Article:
The cab driver chimes in. “Not with a 17 year old my friend. Never with a 17 year old. If the law doesn’t get you, her father will.”
“Who was that?” Emily asks.
“That was the cab driver. He says that we shouldn’t get together until after your next birthday.”
“You really think I look 17? I’m so insulted. I’m in University.”
“I sort of don’t know what to believe anymore.”
“I’m in my third year at University. I turn 21 next month.”
“All right. All right. Come over tomorrow after school. I’ll text you my address. You might need to bring ID though and a school girl outfit. Hey, will you have your books with you too?”
“Well, yes. I’ll be coming from school.”
“Should I wear a tweed jacket with elbow patches?”
“Do you have a tweed jacket with elbow patches?”
“No, but I’ll wear one, nothing else though. You’ll just see my tweed and my tweedle.”
“I look forward to seeing you tomorrow.”
“It’s Emily. Goodbye Sappho.”
The cab driver pulls over. I pull some cash out of my pocket and hand it to him.
“Sir, your change?”
“Sir, that’s a lot of money.”
“It’s fine. Have a goodnight.”
“Thank you sir.”
The cab drives off, and I walk a block over to the police station.
I find what I thought might be a blind spot near the bushes. It is indeed. Cameras surround the rest of the building, but the roof top cameras all point down, and rotate around covering the grounds.
I pull out a grappling hook, and after several attempts get it hooked on the roof. The guy who sold this to me told me to remember to use my legs to climb and my arms only as a guide. I move my feet up the wall first, applying the pressure to them, while I guide my hands up after each step. I pull the grappling hook and rope up and put them once again into my backpack. The roof is a complete dead zone for cameras. Not even one of them is pointing at me. I walk lightly over to where the prisoner loading door must be. There’s restricted access around that area, but it looks big enough for a bus to be able to load and unload. There are two cameras pointed down at that area. I don’t want anyone leaving out that door. It’ll be too easy for the police to isolate Stain there. I take off my jacket and shirt. I drop my jacket on one of the cameras and my shirt on the other, hoping that it looks like the cameras just went black. I fasten my grappling hook to the roof, scale down and fill the area around the prisoner loading door with polyfill. I use a whole large tube of the stuff, taking my putty knife and really pushing it into the cracks of the door. I throw that stuff in the backpack and climb the wall again. I pull up the grappling hook and rope and quickly pull the jacket and shirt off the cameras, dressing myself again.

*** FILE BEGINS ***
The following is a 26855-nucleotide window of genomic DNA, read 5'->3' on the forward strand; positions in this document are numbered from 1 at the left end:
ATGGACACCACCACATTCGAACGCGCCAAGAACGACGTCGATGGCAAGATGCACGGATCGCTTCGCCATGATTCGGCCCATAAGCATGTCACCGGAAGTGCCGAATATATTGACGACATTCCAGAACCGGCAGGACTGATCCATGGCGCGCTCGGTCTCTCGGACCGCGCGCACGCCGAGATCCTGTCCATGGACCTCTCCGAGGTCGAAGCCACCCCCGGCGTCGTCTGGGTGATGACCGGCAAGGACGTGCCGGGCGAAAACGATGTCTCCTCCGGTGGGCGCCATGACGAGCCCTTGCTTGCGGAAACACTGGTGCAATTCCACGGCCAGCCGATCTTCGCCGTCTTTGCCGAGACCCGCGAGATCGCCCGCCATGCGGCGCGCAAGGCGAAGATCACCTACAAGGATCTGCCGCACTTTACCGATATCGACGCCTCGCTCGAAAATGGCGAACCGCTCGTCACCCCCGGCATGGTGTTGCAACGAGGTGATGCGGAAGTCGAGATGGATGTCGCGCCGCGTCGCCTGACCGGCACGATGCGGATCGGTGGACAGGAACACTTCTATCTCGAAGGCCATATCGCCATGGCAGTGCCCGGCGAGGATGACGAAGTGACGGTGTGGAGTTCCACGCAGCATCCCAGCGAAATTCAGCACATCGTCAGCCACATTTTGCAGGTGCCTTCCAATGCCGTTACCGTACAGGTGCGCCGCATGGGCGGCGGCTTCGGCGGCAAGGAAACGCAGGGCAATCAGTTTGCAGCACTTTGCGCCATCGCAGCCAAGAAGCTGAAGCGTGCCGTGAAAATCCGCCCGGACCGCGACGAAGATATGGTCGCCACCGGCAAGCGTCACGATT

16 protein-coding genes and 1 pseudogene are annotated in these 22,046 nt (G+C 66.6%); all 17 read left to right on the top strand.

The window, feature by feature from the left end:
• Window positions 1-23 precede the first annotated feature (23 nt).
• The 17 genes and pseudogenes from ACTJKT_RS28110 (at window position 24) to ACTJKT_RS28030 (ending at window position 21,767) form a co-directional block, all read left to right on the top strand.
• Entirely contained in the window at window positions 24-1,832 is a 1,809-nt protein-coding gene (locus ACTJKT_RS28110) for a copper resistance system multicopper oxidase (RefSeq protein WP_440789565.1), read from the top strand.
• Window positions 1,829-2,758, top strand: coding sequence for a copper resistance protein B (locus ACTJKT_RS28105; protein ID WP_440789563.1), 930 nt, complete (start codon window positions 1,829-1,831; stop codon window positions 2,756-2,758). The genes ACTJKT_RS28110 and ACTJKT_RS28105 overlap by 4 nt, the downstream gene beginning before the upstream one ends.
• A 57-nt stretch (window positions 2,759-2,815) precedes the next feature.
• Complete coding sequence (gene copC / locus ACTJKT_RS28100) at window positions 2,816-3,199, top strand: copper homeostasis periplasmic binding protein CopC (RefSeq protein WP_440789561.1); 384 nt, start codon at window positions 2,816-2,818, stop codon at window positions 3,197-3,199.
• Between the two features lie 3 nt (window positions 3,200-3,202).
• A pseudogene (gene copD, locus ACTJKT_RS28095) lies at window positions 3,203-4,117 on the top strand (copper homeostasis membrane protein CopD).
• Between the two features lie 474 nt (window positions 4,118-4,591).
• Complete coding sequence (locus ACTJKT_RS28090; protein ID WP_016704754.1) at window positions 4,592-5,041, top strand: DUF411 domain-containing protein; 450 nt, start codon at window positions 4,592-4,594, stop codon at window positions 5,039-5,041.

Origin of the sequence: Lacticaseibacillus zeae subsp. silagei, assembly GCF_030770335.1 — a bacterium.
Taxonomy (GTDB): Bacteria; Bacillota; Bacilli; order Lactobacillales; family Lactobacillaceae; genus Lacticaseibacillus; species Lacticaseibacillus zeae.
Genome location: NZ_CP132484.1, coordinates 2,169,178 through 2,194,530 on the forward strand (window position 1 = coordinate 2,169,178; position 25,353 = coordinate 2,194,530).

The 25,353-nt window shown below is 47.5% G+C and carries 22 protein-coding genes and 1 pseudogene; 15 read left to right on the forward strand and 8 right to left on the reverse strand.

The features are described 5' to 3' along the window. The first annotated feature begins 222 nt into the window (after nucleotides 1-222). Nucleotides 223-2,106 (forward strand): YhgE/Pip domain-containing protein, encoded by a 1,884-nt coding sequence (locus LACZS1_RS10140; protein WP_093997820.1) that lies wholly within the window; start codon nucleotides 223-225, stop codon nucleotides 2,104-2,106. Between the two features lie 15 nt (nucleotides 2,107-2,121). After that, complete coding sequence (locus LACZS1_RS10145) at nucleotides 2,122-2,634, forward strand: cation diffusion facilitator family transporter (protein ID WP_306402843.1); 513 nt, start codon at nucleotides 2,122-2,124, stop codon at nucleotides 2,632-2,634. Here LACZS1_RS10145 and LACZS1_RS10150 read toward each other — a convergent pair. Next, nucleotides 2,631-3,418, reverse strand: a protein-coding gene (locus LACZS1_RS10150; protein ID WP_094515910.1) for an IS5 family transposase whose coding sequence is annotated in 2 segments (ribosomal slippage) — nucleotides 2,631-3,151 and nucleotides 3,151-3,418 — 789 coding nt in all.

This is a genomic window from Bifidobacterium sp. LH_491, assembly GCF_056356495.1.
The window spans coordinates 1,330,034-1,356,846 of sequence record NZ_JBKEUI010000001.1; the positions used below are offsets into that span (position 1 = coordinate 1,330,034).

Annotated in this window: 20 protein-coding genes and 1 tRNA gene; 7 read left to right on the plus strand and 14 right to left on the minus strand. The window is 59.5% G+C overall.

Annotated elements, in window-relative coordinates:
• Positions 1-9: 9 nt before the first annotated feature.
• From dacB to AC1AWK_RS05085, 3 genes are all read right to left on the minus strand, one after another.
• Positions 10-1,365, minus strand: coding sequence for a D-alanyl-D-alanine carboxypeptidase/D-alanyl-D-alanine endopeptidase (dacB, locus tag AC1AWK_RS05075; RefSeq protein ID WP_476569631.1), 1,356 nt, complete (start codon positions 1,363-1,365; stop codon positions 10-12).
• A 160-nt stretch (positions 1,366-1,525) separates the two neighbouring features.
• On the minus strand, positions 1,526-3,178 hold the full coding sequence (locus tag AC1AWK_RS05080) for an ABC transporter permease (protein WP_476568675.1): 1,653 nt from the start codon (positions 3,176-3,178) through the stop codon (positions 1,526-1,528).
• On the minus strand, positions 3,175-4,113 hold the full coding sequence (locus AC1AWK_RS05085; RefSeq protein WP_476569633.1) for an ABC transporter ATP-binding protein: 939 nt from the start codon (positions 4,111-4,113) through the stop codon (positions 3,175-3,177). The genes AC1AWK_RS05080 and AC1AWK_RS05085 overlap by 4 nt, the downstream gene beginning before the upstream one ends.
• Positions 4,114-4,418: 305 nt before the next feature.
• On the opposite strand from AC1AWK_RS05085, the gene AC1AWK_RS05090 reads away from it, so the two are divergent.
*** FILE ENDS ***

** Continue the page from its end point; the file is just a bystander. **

Now I just need to wait. I find a part of the roof where I’m less likely to be spotted, put my backpack on the ground, use it as a pillow, snuggling up and taking a little nap.
Whoa, traffic noise all around, and the sun is shining. How did I sleep so long? I look at my phone. It’s almost 9am, and people are already showing up. Time to setup.
- Sandal Wood Essential Oil – this will go in item number 11
- Grappling hook – I used this to climb the building
- A good sturdy backpack – I used this to carry everything
- Polyfill and Putty knife – I used this to seal the prisoner loading door
- Anonymous proxy server software – I used this to create anonymity when I created a fake event web site that invited the entire city (through fake Twitter, fake email, and fake Facebook accounts), including media, to this morning’s catered version of “Police Celebration Day.”